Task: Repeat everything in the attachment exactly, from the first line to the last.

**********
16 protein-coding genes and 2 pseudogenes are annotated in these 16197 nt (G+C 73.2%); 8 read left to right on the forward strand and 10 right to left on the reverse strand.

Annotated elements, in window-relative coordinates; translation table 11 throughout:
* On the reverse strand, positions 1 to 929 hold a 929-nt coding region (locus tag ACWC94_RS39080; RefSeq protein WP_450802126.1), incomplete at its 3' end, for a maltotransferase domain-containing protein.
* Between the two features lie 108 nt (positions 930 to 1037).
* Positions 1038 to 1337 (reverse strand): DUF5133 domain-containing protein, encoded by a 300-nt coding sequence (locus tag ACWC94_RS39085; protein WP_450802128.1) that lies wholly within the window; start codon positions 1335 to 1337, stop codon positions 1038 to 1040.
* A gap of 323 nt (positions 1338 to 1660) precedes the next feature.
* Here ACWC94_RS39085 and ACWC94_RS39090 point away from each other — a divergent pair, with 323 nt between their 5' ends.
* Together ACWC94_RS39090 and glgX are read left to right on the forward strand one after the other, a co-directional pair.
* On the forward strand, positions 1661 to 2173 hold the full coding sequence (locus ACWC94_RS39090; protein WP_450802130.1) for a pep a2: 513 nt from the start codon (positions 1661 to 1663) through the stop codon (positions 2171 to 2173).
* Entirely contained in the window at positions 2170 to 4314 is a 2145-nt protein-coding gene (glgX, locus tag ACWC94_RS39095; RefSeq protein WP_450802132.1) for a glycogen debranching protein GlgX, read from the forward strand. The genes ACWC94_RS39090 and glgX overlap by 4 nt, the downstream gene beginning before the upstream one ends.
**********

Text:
16 protein-coding genes and 2 pseudogenes are annotated in these 16197 nt (G+C 73.2%); 8 read left to right on the forward strand and 10 right to left on the reverse strand.

Annotated elements, in window-relative coordinates; translation table 11 throughout:
* On the reverse strand, positions 1 to 929 hold a 929-nt coding region (locus tag ACWC94_RS39080; RefSeq protein WP_450802126.1), incomplete at its 3' end, for a maltotransferase domain-containing protein.
* Between the two features lie 108 nt (positions 930 to 1037).
* Positions 1038 to 1337 (reverse strand): DUF5133 domain-containing protein, encoded by a 300-nt coding sequence (locus tag ACWC94_RS39085; protein WP_450802128.1) that lies wholly within the window; start codon positions 1335 to 1337, stop codon positions 1038 to 1040.
* A gap of 323 nt (positions 1338 to 1660) precedes the next feature.
* Here ACWC94_RS39085 and ACWC94_RS39090 point away from each other — a divergent pair, with 323 nt between their 5' ends.
* Together ACWC94_RS39090 and glgX are read left to right on the forward strand one after the other, a co-directional pair.
* On the forward strand, positions 1661 to 2173 hold the full coding sequence (locus ACWC94_RS39090; protein WP_450802130.1) for a pep a2: 513 nt from the start codon (positions 1661 to 1663) through the stop codon (positions 2171 to 2173).
* Entirely contained in the window at positions 2170 to 4314 is a 2145-nt protein-coding gene (glgX, locus tag ACWC94_RS39095; RefSeq protein WP_450802132.1) for a glycogen debranching protein GlgX, read from the forward strand. The genes ACWC94_RS39090 and glgX overlap by 4 nt, the downstream gene beginning before the upstream one ends.